The MedRisk Blog
“Force readiness”: it may not be a term that’s often used in civilian life, but it’s certainly a concern shared by employers and the military alike.
“You want to keep your operations in top form. You don’t want to remove people from their jobs unless their health is truly at risk,” said Paul Beattie, PT, PhD, OCS, FAPTA, MedRisk International Scientific Advisory Board (ISAB) Member and faculty in USC’s Doctoral Program in Physical Therapy.
For nearly a decade, Beattie has helped train army, air force and naval chaplains at nearby Fort Jackson to support wounded, injured and emotionally distraught soldiers in the field. The goal: to help soldiers get the care they need while minimizing the need for medical evacuation.
Today, Beattie says this objective is being further bolstered by advances in the military’s telehealth capabilities.
In civilian life, it is not uncommon for people to have primary care physicians who know them well and have even cared for them for years. And when an unexpected issue arises, a referral to a nearby specialist helps connect the patient with the expertise required. According to Beattie, military field sites often rely on just a handful of medical personnel, and physically linking up with healthcare providers, especially for specialty care, has been historically challenging – until now.
The military has dramatically increased access to care through the implementation of telehealth capabilities. Perhaps the most critical telehealth development for the military is the introduction of virtual visits that can now be performed through the military health system website.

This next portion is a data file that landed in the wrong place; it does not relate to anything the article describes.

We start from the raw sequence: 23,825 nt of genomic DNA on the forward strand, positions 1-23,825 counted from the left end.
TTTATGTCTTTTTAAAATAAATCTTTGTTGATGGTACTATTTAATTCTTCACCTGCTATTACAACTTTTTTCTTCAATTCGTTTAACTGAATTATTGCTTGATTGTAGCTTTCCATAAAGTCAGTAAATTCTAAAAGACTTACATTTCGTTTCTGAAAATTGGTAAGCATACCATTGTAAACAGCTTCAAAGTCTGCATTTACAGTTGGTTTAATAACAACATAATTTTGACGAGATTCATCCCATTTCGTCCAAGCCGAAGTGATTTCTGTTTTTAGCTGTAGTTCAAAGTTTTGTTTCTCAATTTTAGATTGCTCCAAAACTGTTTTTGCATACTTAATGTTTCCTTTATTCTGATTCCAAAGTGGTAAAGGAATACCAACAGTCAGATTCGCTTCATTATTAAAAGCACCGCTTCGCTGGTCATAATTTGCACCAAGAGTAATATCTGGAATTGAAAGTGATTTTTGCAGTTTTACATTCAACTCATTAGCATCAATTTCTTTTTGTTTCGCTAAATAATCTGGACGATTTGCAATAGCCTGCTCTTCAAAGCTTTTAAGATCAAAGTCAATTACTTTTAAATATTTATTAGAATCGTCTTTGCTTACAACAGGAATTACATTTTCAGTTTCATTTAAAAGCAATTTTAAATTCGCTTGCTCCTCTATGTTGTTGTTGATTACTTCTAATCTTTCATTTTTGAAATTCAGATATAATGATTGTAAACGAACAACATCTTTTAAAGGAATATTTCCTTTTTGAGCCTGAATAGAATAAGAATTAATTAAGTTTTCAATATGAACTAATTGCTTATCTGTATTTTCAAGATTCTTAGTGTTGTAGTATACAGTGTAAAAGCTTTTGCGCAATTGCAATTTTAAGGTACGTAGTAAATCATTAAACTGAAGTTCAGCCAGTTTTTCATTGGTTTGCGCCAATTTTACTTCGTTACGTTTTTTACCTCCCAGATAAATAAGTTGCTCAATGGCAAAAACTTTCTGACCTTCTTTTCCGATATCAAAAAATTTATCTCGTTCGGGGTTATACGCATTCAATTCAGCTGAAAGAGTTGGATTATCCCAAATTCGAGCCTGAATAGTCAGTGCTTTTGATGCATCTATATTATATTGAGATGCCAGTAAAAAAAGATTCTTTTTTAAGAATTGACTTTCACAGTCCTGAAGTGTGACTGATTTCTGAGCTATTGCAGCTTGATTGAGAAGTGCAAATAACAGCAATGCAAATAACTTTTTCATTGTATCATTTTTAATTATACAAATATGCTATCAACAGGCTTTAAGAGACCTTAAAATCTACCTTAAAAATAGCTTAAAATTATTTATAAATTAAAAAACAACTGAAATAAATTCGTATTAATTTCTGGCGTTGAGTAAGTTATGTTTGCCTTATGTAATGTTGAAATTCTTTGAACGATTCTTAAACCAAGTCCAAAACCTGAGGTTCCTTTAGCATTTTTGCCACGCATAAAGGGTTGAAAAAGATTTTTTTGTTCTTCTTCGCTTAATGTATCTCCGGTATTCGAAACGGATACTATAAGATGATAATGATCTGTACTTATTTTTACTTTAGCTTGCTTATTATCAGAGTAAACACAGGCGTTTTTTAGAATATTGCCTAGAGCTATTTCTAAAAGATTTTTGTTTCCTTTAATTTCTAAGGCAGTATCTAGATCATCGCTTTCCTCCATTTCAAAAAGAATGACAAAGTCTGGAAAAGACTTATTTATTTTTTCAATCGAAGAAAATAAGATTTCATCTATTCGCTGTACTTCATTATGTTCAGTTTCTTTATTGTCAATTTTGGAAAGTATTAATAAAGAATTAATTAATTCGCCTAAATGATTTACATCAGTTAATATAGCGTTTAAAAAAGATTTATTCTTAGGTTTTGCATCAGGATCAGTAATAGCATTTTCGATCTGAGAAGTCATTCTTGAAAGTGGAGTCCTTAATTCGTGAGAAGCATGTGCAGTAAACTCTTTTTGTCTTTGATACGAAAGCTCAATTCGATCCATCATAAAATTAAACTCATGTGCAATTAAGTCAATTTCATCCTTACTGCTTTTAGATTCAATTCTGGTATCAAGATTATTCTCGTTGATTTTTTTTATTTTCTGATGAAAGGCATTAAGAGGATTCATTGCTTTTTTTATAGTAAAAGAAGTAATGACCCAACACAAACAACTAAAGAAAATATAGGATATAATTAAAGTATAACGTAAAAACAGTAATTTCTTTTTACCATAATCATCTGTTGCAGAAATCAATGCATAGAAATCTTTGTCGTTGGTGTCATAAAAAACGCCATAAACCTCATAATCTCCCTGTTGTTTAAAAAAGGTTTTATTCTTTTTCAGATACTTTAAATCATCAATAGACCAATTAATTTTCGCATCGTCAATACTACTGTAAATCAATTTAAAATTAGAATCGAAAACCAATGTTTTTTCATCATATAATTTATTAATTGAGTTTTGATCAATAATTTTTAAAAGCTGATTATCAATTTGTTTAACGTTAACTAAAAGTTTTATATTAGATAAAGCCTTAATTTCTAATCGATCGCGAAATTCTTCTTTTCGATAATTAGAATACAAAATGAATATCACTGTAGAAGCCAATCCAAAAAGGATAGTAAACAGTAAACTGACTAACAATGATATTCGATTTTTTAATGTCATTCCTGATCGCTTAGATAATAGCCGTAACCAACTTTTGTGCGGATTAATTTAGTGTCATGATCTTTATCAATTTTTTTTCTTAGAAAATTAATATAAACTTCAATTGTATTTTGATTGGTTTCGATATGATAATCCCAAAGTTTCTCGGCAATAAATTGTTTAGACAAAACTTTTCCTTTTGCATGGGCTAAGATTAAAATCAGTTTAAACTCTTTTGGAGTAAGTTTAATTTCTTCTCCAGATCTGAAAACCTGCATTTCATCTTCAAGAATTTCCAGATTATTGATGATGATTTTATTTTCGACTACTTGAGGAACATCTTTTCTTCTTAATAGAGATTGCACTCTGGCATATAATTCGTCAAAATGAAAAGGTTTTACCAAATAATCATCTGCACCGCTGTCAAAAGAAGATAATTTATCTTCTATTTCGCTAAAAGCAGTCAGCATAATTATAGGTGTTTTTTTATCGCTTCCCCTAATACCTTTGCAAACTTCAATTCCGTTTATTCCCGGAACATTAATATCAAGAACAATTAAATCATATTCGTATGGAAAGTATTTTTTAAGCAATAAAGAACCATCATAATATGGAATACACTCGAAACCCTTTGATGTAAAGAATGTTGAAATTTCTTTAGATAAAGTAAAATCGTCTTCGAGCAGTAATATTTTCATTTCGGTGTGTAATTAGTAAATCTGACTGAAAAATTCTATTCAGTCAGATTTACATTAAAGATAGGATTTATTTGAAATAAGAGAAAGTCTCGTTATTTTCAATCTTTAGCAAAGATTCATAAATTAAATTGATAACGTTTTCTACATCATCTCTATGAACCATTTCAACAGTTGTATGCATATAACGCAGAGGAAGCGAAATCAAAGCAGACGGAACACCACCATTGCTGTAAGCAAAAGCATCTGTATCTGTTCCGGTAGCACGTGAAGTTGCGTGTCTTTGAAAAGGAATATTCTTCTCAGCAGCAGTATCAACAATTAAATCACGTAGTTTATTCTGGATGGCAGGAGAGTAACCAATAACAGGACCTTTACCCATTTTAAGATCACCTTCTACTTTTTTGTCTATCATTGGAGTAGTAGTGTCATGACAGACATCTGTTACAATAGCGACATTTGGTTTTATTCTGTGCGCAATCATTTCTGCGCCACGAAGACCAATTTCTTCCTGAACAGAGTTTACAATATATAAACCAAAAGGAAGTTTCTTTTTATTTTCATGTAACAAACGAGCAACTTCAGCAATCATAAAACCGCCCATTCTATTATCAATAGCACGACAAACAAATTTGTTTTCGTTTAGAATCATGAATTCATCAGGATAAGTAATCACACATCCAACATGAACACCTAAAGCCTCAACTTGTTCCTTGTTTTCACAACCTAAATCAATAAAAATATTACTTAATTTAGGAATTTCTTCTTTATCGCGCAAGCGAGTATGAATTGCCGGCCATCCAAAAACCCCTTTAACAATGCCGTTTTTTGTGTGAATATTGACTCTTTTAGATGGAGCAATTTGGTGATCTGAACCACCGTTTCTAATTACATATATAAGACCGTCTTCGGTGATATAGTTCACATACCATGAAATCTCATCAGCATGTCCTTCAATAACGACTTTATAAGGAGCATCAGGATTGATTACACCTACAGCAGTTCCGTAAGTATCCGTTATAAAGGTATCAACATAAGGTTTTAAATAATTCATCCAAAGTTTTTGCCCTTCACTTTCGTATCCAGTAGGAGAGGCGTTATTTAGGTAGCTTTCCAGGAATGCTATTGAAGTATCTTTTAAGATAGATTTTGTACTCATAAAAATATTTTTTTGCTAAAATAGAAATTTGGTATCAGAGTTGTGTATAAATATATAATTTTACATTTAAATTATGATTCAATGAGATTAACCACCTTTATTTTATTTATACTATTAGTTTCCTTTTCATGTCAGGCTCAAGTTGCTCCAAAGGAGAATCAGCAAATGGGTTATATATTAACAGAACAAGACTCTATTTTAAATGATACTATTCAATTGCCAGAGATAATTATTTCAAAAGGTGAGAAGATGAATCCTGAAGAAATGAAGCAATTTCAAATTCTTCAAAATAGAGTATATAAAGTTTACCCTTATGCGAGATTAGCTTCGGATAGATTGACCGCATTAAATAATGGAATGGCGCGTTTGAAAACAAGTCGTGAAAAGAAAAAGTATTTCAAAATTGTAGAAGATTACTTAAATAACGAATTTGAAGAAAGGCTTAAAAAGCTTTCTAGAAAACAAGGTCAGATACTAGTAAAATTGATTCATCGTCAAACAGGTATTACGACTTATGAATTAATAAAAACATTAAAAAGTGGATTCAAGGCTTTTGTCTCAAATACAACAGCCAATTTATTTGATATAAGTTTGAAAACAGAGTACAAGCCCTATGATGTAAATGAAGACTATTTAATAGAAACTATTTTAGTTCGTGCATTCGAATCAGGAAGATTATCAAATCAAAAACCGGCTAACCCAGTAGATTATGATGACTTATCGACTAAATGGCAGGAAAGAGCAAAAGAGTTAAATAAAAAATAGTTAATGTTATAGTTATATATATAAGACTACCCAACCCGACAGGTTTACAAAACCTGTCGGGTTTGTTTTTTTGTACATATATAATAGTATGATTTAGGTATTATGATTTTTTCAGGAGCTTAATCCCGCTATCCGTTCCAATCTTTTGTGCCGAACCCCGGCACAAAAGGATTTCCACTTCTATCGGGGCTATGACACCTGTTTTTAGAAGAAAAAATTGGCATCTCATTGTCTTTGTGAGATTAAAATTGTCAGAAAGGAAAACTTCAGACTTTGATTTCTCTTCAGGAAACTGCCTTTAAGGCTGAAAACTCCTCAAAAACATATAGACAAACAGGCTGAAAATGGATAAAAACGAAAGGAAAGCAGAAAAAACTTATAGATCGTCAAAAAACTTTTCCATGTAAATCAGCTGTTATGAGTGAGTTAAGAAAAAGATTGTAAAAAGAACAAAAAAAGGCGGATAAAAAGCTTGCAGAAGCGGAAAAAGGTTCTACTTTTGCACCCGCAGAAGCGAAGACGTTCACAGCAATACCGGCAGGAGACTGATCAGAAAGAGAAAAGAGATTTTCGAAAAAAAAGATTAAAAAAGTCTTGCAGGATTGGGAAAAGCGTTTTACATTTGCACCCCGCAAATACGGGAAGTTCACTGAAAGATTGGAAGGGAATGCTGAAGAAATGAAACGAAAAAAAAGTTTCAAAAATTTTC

Similar to MedRisk’s telerehab program, the military’s Virtual Video Visits, or “V3” appointments, are conducted via a secure video teleconference. This combination of live audio and visual allows medics and physicians who are deployed with soldiers to serve a wider range of patients, without the logistics and costs of in-person visits.
These virtual visits have proven particularly useful in specialty cases that require services like genetic testing, dermatology, nutritional counseling and mental health services, which have been an increasing focus of the military. Similar to injured worker rehabilitation, telehealth can also be a valuable tool in getting back deployed soldiers back on their feet following musculoskeletal injury. Physical therapists are point-of-care in the military, but should a second opinion or specialty care be required, a diagnostic quality image can be captured and sent to a specialist at another military treatment facility (MTF) for interpretation. This often facilitates a faster, complete diagnosis, and the report can be stored and accessed by an authorized user from anywhere in the world.
Beattie cites a groundswell of support to get telehealth functionality implemented in the military. The result has been preventive, acute and life-saving treatment delivered in a more expeditious manner. As for user experience, surveys conducted by the US Army Public Health Command documented high satisfaction among providers, patients and commanders.
With the positive outcomes demonstrated thus far, Beattie expects telehealth will become a pillar of care for the military – and healthcare at large, including workers’ compensation.
“We all have a smartphone on us. The uniform’s even got a pocket for it now,” Beattie said. “I’d say telehealth is here to stay.”
About Paul F. Beattie, PT, PhD, OCS, FAPTA
Paul Beattie is a member of MedRisk’s International Scientific Advisory Board and clinical associate professor at the University of South Carolina Department of Physical Therapy, School of Public Health. A nationally renowned and expert psychometrician specializing in examining, analyzing, and validating patient care questionnaires Dr. Beattie has been instrumental in developing MedRisk’s patient satisfaction instruments as well as consulting on MedRisk’s development of its telerehab program for injured workers.
Dr. Beattie has 30 manuscripts published in peer reviewed journals and more than 100 professional presentations.
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